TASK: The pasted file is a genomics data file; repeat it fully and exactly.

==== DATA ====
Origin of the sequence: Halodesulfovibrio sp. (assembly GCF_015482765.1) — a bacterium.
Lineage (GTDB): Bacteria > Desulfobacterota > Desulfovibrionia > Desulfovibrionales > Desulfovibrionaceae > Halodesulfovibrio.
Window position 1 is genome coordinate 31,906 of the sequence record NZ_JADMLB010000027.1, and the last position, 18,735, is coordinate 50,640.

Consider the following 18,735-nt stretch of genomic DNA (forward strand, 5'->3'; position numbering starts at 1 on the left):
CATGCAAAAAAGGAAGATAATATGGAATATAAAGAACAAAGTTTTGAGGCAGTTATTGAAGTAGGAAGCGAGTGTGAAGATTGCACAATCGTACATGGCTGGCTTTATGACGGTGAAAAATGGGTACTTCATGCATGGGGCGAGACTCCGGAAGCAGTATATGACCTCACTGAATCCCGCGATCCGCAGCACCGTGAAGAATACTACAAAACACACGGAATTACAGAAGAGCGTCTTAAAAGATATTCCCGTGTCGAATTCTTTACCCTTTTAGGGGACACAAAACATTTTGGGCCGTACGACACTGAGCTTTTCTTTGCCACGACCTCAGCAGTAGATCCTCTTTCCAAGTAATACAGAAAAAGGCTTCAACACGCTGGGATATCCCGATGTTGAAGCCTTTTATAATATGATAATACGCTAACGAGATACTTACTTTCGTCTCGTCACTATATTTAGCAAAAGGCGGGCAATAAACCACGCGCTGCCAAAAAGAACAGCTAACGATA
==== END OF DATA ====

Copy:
Origin of the sequence: Halodesulfovibrio sp. (assembly GCF_015482765.1) — a bacterium.
Lineage (GTDB): Bacteria > Desulfobacterota > Desulfovibrionia > Desulfovibrionales > Desulfovibrionaceae > Halodesulfovibrio.
Window position 1 is genome coordinate 31,906 of the sequence record NZ_JADMLB010000027.1, and the last position, 18,735, is coordinate 50,640.

Consider the following 18,735-nt stretch of genomic DNA (forward strand, 5'->3'; position numbering starts at 1 on the left):
CATGCAAAAAAGGAAGATAATATGGAATATAAAGAACAAAGTTTTGAGGCAGTTATTGAAGTAGGAAGCGAGTGTGAAGATTGCACAATCGTACATGGCTGGCTTTATGACGGTGAAAAATGGGTACTTCATGCATGGGGCGAGACTCCGGAAGCAGTATATGACCTCACTGAATCCCGCGATCCGCAGCACCGTGAAGAATACTACAAAACACACGGAATTACAGAAGAGCGTCTTAAAAGATATTCCCGTGTCGAATTCTTTACCCTTTTAGGGGACACAAAACATTTTGGGCCGTACGACACTGAGCTTTTCTTTGCCACGACCTCAGCAGTAGATCCTCTTTCCAAGTAATACAGAAAAAGGCTTCAACACGCTGGGATATCCCGATGTTGAAGCCTTTTATAATATGATAATACGCTAACGAGATACTTACTTTCGTCTCGTCACTATATTTAGCAAAAGGCGGGCAATAAACCACGCGCTGCCAAAAAGAACAGCTAACGATA